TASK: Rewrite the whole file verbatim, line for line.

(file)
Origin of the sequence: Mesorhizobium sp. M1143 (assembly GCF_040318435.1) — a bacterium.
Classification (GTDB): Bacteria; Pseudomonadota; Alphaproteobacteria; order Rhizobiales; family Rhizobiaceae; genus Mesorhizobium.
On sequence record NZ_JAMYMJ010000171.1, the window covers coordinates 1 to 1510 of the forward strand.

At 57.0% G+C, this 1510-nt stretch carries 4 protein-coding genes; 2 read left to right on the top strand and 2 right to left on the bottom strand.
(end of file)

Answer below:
Origin of the sequence: Mesorhizobium sp. M1143 (assembly GCF_040318435.1) — a bacterium.
Classification (GTDB): Bacteria; Pseudomonadota; Alphaproteobacteria; order Rhizobiales; family Rhizobiaceae; genus Mesorhizobium.
On sequence record NZ_JAMYMJ010000171.1, the window covers coordinates 1 to 1510 of the forward strand.

At 57.0% G+C, this 1510-nt stretch carries 4 protein-coding genes; 2 read left to right on the top strand and 2 right to left on the bottom strand.